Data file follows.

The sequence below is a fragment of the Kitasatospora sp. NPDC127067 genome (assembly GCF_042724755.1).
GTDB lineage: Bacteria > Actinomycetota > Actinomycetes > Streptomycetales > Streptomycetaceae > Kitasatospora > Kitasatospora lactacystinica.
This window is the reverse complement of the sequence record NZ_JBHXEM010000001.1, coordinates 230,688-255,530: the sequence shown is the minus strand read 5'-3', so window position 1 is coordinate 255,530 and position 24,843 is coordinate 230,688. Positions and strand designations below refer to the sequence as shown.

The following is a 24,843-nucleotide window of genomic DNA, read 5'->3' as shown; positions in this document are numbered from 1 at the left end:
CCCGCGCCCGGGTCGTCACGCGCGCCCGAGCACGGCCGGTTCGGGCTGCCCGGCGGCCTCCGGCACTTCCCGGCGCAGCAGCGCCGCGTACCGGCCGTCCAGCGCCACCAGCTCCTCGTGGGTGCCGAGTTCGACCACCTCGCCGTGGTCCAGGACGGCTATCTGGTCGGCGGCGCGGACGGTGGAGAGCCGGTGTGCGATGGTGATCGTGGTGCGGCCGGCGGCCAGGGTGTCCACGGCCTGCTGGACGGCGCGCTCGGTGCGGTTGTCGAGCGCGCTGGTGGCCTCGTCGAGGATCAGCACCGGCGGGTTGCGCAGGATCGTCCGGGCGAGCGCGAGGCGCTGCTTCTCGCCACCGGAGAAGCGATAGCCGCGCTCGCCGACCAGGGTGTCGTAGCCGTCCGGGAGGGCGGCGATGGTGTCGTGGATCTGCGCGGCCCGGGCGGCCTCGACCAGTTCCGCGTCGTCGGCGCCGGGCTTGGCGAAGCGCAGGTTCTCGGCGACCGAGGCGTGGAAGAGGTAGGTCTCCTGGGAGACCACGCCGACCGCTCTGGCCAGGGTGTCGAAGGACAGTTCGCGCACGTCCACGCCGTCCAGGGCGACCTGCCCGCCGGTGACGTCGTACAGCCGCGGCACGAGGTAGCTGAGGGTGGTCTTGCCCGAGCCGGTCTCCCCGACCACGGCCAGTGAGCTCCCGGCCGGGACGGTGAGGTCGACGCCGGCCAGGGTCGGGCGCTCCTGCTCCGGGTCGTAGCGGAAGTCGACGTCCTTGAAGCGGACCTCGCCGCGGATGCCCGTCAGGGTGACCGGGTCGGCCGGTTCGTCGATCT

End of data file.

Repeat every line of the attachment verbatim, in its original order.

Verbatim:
The sequence below is a fragment of the Kitasatospora sp. NPDC127067 genome (assembly GCF_042724755.1).
GTDB lineage: Bacteria > Actinomycetota > Actinomycetes > Streptomycetales > Streptomycetaceae > Kitasatospora > Kitasatospora lactacystinica.
This window is the reverse complement of the sequence record NZ_JBHXEM010000001.1, coordinates 230,688-255,530: the sequence shown is the minus strand read 5'-3', so window position 1 is coordinate 255,530 and position 24,843 is coordinate 230,688. Positions and strand designations below refer to the sequence as shown.

The following is a 24,843-nucleotide window of genomic DNA, read 5'->3' as shown; positions in this document are numbered from 1 at the left end:
CCCGCGCCCGGGTCGTCACGCGCGCCCGAGCACGGCCGGTTCGGGCTGCCCGGCGGCCTCCGGCACTTCCCGGCGCAGCAGCGCCGCGTACCGGCCGTCCAGCGCCACCAGCTCCTCGTGGGTGCCGAGTTCGACCACCTCGCCGTGGTCCAGGACGGCTATCTGGTCGGCGGCGCGGACGGTGGAGAGCCGGTGTGCGATGGTGATCGTGGTGCGGCCGGCGGCCAGGGTGTCCACGGCCTGCTGGACGGCGCGCTCGGTGCGGTTGTCGAGCGCGCTGGTGGCCTCGTCGAGGATCAGCACCGGCGGGTTGCGCAGGATCGTCCGGGCGAGCGCGAGGCGCTGCTTCTCGCCACCGGAGAAGCGATAGCCGCGCTCGCCGACCAGGGTGTCGTAGCCGTCCGGGAGGGCGGCGATGGTGTCGTGGATCTGCGCGGCCCGGGCGGCCTCGACCAGTTCCGCGTCGTCGGCGCCGGGCTTGGCGAAGCGCAGGTTCTCGGCGACCGAGGCGTGGAAGAGGTAGGTCTCCTGGGAGACCACGCCGACCGCTCTGGCCAGGGTGTCGAAGGACAGTTCGCGCACGTCCACGCCGTCCAGGGCGACCTGCCCGCCGGTGACGTCGTACAGCCGCGGCACGAGGTAGCTGAGGGTGGTCTTGCCCGAGCCGGTCTCCCCGACCACGGCCAGTGAGCTCCCGGCCGGGACGGTGAGGTCGACGCCGGCCAGGGTCGGGCGCTCCTGCTCCGGGTCGTAGCGGAAGTCGACGTCCTTGAAGCGGACCTCGCCGCGGATGCCCGTCAGGGTGACCGGGTCGGCCGGTTCGTCGATCT